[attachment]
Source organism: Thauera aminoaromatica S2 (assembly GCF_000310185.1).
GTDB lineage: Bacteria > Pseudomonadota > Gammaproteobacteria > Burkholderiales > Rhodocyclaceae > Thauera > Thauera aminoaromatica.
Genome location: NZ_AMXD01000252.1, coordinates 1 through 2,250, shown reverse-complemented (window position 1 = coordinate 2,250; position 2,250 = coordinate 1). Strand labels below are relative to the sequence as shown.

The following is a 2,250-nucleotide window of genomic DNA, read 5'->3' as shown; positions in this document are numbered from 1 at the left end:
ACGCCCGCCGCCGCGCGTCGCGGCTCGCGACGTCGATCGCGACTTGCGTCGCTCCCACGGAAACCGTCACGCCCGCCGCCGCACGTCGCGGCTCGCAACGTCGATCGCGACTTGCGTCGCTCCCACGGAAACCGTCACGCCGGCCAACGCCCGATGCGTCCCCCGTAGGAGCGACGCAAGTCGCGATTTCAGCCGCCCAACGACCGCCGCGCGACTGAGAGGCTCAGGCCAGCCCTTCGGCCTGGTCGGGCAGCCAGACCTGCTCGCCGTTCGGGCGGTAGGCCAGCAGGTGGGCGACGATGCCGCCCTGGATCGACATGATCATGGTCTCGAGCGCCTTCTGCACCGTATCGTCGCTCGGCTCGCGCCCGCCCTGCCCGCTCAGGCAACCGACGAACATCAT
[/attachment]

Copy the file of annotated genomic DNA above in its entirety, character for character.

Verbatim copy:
Source organism: Thauera aminoaromatica S2 (assembly GCF_000310185.1).
GTDB lineage: Bacteria > Pseudomonadota > Gammaproteobacteria > Burkholderiales > Rhodocyclaceae > Thauera > Thauera aminoaromatica.
Genome location: NZ_AMXD01000252.1, coordinates 1 through 2,250, shown reverse-complemented (window position 1 = coordinate 2,250; position 2,250 = coordinate 1). Strand labels below are relative to the sequence as shown.

The following is a 2,250-nucleotide window of genomic DNA, read 5'->3' as shown; positions in this document are numbered from 1 at the left end:
ACGCCCGCCGCCGCGCGTCGCGGCTCGCGACGTCGATCGCGACTTGCGTCGCTCCCACGGAAACCGTCACGCCCGCCGCCGCACGTCGCGGCTCGCAACGTCGATCGCGACTTGCGTCGCTCCCACGGAAACCGTCACGCCGGCCAACGCCCGATGCGTCCCCCGTAGGAGCGACGCAAGTCGCGATTTCAGCCGCCCAACGACCGCCGCGCGACTGAGAGGCTCAGGCCAGCCCTTCGGCCTGGTCGGGCAGCCAGACCTGCTCGCCGTTCGGGCGGTAGGCCAGCAGGTGGGCGACGATGCCGCCCTGGATCGACATGATCATGGTCTCGAGCGCCTTCTGCACCGTATCGTCGCTCGGCTCGCGCCCGCCCTGCCCGCTCAGGCAACCGACGAACATCAT